Reformers in Chicago Teachers Union Grapple with Leadership Challenges

Chicago students joined a September protest against layoffs of 1,200 public school workers. Photo: Chicago Teachers Union.

Chicago’s Mayor Daley and his corporate allies had a plan: cripple the Chicago Teachers Union. They nearly got away with it.

Years of poor union leadership as scores of schools were closed, charter schools were expanded, and respect and power for teachers were lost had led to dissatisfied, disengaged members.

But an upset election victory in June by the reform group Caucus of Rank and File Educators (CORE) has given CTU members a fighting chance to resist merit pay, stop evaluations based on high-stakes testing, and confront an education system beset with inequities.


When we were agitators and activists who operated from within our classrooms, we were immune to accusations of collusion with management, poor judgment, and incompetence. Now that we run the union, there are high expectations and plenty of potential pitfalls.

As we learn how to transform a moribund union, we face pressure from management, naysayers from CTU’s old guard, and the growing pains of running a 30,000-member local.

If we’re to succeed, we’ll have to train members to take control of school-level contract enforcement, build coalitions and mobilize to oppose the district’s destructive schools overhaul, ally with parents to fight for equitable education for all students, and activate members for a contract fight like we haven’t seen in decades.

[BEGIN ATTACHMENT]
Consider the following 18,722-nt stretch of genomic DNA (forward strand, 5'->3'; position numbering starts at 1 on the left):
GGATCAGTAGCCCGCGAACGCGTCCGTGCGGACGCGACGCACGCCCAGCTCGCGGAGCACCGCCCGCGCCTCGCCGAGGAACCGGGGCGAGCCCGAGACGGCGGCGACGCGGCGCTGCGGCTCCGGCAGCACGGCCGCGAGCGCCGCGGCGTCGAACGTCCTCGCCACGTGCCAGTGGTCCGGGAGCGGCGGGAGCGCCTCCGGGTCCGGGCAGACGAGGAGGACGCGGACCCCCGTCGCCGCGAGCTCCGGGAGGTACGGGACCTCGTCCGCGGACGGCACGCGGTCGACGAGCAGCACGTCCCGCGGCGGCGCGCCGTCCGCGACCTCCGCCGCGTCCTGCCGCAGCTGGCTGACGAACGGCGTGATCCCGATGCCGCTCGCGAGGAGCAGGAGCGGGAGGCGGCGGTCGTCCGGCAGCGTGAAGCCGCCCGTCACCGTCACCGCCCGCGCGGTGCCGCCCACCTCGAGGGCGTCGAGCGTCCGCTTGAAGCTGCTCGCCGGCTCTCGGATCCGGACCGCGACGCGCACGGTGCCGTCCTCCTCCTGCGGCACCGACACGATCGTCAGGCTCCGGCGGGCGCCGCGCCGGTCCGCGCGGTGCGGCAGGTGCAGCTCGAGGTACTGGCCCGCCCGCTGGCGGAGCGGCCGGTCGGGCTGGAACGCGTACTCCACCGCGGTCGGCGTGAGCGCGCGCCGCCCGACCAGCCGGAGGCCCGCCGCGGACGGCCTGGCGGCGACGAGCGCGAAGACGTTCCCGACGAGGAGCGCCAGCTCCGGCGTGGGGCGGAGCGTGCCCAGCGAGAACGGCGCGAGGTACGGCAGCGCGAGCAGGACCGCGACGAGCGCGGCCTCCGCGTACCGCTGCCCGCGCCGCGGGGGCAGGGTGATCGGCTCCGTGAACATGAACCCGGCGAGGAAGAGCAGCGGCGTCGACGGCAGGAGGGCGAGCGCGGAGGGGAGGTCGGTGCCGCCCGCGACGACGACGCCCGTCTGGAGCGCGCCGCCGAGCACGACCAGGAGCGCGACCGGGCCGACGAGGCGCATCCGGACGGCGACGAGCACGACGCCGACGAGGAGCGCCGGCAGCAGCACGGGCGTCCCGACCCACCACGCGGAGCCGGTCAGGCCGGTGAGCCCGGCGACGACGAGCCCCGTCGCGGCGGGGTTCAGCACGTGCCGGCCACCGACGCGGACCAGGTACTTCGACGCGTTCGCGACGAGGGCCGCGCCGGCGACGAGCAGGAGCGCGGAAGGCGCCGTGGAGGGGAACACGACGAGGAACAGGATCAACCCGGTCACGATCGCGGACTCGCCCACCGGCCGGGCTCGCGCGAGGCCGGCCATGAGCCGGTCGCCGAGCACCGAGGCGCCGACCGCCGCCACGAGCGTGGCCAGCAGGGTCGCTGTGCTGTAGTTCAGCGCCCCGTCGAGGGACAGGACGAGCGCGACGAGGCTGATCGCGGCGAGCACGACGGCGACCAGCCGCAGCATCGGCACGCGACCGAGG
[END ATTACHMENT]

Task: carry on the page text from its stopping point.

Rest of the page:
As we struggle through hundreds of grievances, we face new threats:

Over the summer, the Chicago Board of Education cited budget cuts and fired more than 1,200 teachers and paraprofessionals, the vast majority of whom had superior and excellent ratings. The new CTU leaders filed suit and a judge ruled the firings illegal. Management’s appeal will be heard in January.

Plans are in the works to radically expand non-union charter schools.

Contract talks will soon begin. The board announced a $700 million deficit next school year and threatened to open our contract prematurely.

The federal Race to the Top program requires Chicago to develop a new evaluation system incorporating student test scores into teacher performance ratings. It will probably involve the “value-added” model spreading around the country, where each student’s score is measured against her prior year’s score.

This haphazard model frequently rates a teacher excellent one year and unsatisfactory the next, and inevitably leads to misuse that hurts children and teachers alike.


To confront these threats we have created an organizing department, to transition from a business model focused on member services to an organizing model that promotes member action. This will take years, not months.

Recently we held a delegates (i.e., stewards) training with 200 members. Our workshops are designed to activate representatives in the schools and give them the resources to lead campaigns.